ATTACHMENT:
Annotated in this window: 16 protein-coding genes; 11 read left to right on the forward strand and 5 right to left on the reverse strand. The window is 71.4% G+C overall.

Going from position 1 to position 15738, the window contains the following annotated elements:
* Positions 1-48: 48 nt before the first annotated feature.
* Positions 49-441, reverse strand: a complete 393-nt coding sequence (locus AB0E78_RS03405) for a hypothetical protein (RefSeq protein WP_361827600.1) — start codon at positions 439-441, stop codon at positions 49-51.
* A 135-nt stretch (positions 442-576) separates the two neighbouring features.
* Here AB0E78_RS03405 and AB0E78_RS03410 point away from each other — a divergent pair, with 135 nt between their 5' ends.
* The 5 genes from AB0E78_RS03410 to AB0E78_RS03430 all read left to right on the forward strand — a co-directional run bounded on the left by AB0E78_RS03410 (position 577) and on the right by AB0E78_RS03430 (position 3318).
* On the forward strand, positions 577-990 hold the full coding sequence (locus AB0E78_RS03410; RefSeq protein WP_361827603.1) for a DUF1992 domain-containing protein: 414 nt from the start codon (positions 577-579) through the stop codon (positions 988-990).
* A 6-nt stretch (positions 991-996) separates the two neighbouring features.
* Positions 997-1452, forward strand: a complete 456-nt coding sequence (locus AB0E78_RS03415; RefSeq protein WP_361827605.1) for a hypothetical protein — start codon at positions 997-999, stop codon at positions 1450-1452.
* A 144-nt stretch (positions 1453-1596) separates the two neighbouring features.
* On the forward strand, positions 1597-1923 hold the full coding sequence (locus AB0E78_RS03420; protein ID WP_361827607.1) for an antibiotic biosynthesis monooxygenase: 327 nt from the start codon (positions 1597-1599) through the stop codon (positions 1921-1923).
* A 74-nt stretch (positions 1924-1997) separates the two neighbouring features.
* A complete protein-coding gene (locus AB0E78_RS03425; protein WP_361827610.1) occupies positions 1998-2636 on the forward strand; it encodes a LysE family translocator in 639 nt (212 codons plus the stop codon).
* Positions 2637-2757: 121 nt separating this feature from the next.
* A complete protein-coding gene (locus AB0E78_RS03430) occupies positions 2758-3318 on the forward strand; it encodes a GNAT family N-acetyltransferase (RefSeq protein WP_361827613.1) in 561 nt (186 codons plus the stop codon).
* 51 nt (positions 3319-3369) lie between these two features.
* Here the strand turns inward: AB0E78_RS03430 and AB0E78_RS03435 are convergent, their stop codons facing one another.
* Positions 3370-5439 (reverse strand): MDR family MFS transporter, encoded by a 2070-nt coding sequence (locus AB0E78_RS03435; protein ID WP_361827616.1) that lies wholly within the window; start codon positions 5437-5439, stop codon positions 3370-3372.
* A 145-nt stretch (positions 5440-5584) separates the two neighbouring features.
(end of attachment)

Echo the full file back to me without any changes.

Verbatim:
Annotated in this window: 16 protein-coding genes; 11 read left to right on the forward strand and 5 right to left on the reverse strand. The window is 71.4% G+C overall.

Going from position 1 to position 15738, the window contains the following annotated elements:
* Positions 1-48: 48 nt before the first annotated feature.
* Positions 49-441, reverse strand: a complete 393-nt coding sequence (locus AB0E78_RS03405) for a hypothetical protein (RefSeq protein WP_361827600.1) — start codon at positions 439-441, stop codon at positions 49-51.
* A 135-nt stretch (positions 442-576) separates the two neighbouring features.
* Here AB0E78_RS03405 and AB0E78_RS03410 point away from each other — a divergent pair, with 135 nt between their 5' ends.
* The 5 genes from AB0E78_RS03410 to AB0E78_RS03430 all read left to right on the forward strand — a co-directional run bounded on the left by AB0E78_RS03410 (position 577) and on the right by AB0E78_RS03430 (position 3318).
* On the forward strand, positions 577-990 hold the full coding sequence (locus AB0E78_RS03410; RefSeq protein WP_361827603.1) for a DUF1992 domain-containing protein: 414 nt from the start codon (positions 577-579) through the stop codon (positions 988-990).
* A 6-nt stretch (positions 991-996) separates the two neighbouring features.
* Positions 997-1452, forward strand: a complete 456-nt coding sequence (locus AB0E78_RS03415; RefSeq protein WP_361827605.1) for a hypothetical protein — start codon at positions 997-999, stop codon at positions 1450-1452.
* A 144-nt stretch (positions 1453-1596) separates the two neighbouring features.
* On the forward strand, positions 1597-1923 hold the full coding sequence (locus AB0E78_RS03420; protein ID WP_361827607.1) for an antibiotic biosynthesis monooxygenase: 327 nt from the start codon (positions 1597-1599) through the stop codon (positions 1921-1923).
* A 74-nt stretch (positions 1924-1997) separates the two neighbouring features.
* A complete protein-coding gene (locus AB0E78_RS03425; protein WP_361827610.1) occupies positions 1998-2636 on the forward strand; it encodes a LysE family translocator in 639 nt (212 codons plus the stop codon).
* Positions 2637-2757: 121 nt separating this feature from the next.
* A complete protein-coding gene (locus AB0E78_RS03430) occupies positions 2758-3318 on the forward strand; it encodes a GNAT family N-acetyltransferase (RefSeq protein WP_361827613.1) in 561 nt (186 codons plus the stop codon).
* 51 nt (positions 3319-3369) lie between these two features.
* Here the strand turns inward: AB0E78_RS03430 and AB0E78_RS03435 are convergent, their stop codons facing one another.
* Positions 3370-5439 (reverse strand): MDR family MFS transporter, encoded by a 2070-nt coding sequence (locus AB0E78_RS03435; protein ID WP_361827616.1) that lies wholly within the window; start codon positions 5437-5439, stop codon positions 3370-3372.
* A 145-nt stretch (positions 5440-5584) separates the two neighbouring features.